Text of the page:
In a unanimous decision issued yesterday, the Supreme Court held that a tribal employee can be sued in state court for injuries he caused in a motor vehicle accident outside of Indian country while acting within the scope of his employment, even if the tribe agrees to pay for any judgment pursuant to tribal law. For a copy of the Court's decision, Lewis v. Clarke
, click here
. For a summary, read on.
The question presented in Lewis was whether William Clarke, an employee of the Mohegan Tribal Gaming Authority (clearly an arm of the Mohegan Tribe), enjoys the sovereign immunity of the Authority. While driving a limousine as an employee of the Authority to transport patrons of the Mohegan Sun Casino to their homes near Norwalk, Connecticut, Clarke caused a motor vehicle accident allegedly injuring Brian and Michelle Lewis. The Lewises filed suit against Clarke in Connecticut state court.
Clarke defended, claiming that he had sovereign immunity because: (a) he was acting within the scope of his employment for the Authority at the time of the accident, thereby making the Authority, an entity with sovereign immunity, the "real party in interest"; and, (b) Mohegan law provides that the Authority will indemnify him for any judgment he pays for damages caused during the course of his employment (other than damages for "wanton, reckless or malicious" conduct), thereby making the Authority the real party in interest.
Importantly, the Lewises' lawsuit named only Clarke as a defendant. They did not attempt to sue the Authority or the Tribe. Nothing in their lawsuit suggested that they sought to collect money from the Authority or from the Tribe. Thus, on its face, their lawsuit only implicated payment for damages by Clarke as an individual.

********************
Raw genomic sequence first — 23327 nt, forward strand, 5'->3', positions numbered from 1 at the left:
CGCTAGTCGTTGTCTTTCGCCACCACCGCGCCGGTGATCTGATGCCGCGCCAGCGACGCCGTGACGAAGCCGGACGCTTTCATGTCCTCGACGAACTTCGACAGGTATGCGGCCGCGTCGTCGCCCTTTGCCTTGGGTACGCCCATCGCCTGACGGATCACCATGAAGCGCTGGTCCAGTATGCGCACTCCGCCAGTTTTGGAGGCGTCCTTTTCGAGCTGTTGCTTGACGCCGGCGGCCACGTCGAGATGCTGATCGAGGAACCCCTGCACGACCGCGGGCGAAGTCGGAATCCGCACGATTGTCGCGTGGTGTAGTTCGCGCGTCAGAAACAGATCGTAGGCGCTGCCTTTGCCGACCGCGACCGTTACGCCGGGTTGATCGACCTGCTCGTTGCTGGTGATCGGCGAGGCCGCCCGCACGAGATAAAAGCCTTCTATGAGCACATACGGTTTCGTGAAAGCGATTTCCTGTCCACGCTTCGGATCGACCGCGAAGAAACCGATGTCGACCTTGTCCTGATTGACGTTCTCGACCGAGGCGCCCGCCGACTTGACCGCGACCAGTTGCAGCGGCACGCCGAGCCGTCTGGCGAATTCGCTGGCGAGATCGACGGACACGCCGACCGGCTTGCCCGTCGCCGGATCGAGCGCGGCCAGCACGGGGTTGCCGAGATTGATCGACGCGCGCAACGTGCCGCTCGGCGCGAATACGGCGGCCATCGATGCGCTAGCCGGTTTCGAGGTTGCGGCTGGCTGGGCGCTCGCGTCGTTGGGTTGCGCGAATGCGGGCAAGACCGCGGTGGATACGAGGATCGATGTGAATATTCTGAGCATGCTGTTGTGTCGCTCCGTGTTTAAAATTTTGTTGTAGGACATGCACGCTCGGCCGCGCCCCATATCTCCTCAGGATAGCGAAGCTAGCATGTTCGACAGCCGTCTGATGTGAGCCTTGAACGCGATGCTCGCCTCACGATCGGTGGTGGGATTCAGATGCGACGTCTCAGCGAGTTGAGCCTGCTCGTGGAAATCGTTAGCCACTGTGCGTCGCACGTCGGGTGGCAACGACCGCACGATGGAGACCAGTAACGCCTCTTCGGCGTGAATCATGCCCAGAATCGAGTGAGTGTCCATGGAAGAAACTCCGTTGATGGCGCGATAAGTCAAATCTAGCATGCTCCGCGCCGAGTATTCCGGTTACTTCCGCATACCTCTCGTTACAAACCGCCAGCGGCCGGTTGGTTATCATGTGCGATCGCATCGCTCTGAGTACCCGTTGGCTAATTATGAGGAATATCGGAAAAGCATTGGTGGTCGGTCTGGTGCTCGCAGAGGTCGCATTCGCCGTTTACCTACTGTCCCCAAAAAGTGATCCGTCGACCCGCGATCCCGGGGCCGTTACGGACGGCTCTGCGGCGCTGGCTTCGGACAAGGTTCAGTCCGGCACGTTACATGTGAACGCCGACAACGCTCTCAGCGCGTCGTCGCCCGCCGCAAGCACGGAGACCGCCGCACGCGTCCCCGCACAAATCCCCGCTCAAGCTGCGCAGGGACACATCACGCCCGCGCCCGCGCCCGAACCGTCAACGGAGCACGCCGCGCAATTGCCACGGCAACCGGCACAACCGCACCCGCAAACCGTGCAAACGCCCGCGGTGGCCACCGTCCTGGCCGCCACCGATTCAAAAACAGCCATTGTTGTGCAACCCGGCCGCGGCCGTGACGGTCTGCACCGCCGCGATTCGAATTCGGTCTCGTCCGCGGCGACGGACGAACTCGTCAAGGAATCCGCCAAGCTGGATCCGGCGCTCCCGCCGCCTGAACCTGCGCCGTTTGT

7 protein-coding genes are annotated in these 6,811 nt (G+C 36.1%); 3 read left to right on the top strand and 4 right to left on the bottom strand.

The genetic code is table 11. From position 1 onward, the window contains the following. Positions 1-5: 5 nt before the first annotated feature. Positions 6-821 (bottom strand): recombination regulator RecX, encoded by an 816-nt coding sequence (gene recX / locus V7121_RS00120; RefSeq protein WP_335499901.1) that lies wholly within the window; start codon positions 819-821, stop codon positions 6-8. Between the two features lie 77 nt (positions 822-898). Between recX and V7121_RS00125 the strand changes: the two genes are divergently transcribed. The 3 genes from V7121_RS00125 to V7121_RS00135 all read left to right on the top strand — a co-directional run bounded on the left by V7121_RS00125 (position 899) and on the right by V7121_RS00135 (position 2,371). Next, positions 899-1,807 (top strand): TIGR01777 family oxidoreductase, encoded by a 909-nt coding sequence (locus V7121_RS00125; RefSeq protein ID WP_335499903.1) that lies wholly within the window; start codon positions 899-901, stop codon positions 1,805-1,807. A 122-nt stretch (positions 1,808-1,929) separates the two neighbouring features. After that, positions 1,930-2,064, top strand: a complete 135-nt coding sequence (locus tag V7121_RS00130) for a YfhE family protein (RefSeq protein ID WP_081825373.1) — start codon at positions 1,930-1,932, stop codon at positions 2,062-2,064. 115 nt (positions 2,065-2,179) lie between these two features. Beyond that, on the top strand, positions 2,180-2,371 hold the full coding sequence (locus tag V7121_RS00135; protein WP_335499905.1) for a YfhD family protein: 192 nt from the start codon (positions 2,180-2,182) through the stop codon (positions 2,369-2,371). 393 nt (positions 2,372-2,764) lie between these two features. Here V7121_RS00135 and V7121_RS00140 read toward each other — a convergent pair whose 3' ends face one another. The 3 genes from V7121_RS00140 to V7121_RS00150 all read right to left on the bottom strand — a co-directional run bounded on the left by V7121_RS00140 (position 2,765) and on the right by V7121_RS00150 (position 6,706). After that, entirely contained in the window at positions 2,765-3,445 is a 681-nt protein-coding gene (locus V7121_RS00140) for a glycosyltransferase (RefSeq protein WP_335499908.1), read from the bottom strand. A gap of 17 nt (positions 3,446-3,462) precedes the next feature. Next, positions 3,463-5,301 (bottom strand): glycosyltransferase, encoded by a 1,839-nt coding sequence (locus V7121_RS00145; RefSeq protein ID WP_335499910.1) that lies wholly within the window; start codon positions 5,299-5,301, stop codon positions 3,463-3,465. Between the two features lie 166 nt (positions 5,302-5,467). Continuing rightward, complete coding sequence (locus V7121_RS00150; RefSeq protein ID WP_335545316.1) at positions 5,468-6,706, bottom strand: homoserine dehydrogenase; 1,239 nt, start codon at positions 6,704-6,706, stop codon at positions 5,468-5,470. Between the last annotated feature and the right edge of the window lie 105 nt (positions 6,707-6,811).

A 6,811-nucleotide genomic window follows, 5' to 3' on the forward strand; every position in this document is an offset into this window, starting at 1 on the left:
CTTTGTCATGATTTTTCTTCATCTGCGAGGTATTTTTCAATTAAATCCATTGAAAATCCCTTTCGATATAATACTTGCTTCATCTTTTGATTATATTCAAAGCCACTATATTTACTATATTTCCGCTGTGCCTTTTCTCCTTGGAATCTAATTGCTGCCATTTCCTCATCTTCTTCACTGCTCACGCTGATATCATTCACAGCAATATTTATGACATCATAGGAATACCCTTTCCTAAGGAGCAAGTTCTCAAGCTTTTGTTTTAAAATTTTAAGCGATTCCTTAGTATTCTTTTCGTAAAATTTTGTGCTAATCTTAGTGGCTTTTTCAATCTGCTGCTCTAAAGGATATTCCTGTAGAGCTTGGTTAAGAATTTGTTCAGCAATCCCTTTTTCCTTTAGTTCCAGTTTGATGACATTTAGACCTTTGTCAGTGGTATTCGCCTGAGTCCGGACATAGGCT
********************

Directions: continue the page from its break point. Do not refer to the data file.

The Supreme Court easily rejected Clarke's arguments. Drawing from established law addressing the sovereign immunity of state employees, the Court held that the Authority was not the "real party in interest" because Clarke was sued in his personal capacity; he was not sued as "an official" of the Authority. Had the Lewises sued Clark in his "official capacity" as an officer of the Authority, rather than in his personal capacity, the Court might have decided differently because the Authority might then be deemed the "real party in interest," i.e., the entity against whom relief is sought. Here the Court concluded that the Lewises' state court action was "simply a suit against Clarke to recover for his personal actions, which will not require action by the sovereign or disturb the sovereign's property."
On the question of whether the Authority should be considered the real party in interest because Mohegan law provides for the Authority to indemnify Clarke for any judgment (unless his conduct was "wanton, reckless or malicious"), the Court held that the Tribe could not, through a voluntary act (such as adoption of the indemnification ordinance), extend the scope and reach of its sovereign immunity to employees who would not otherwise fall under its protection. To allow otherwise would conflate the issue of who is legally bound by any resulting judgment with who may ultimately be held responsible for paying the tab.
What are the takeaways from this decision? They aren't monumental: an employee of an Indian nation can be sued, as an individual, in state court for personal injuries arising during the course of his or her employment but outside the geographic jurisdiction of the Indian nation. In so holding, the Court essentially placed employees of Indian nations on equal ground with state and federal employees who are also potentially subject to suit for their individual tortious conduct. Accordingly, Indian nations and their enterprises would be wise to review the scope of their insurance policies in light of the Lewis decision, especially those that indemnify employees in a manner similar the Mohegan Tribe's indemnity of Mr. Clarke.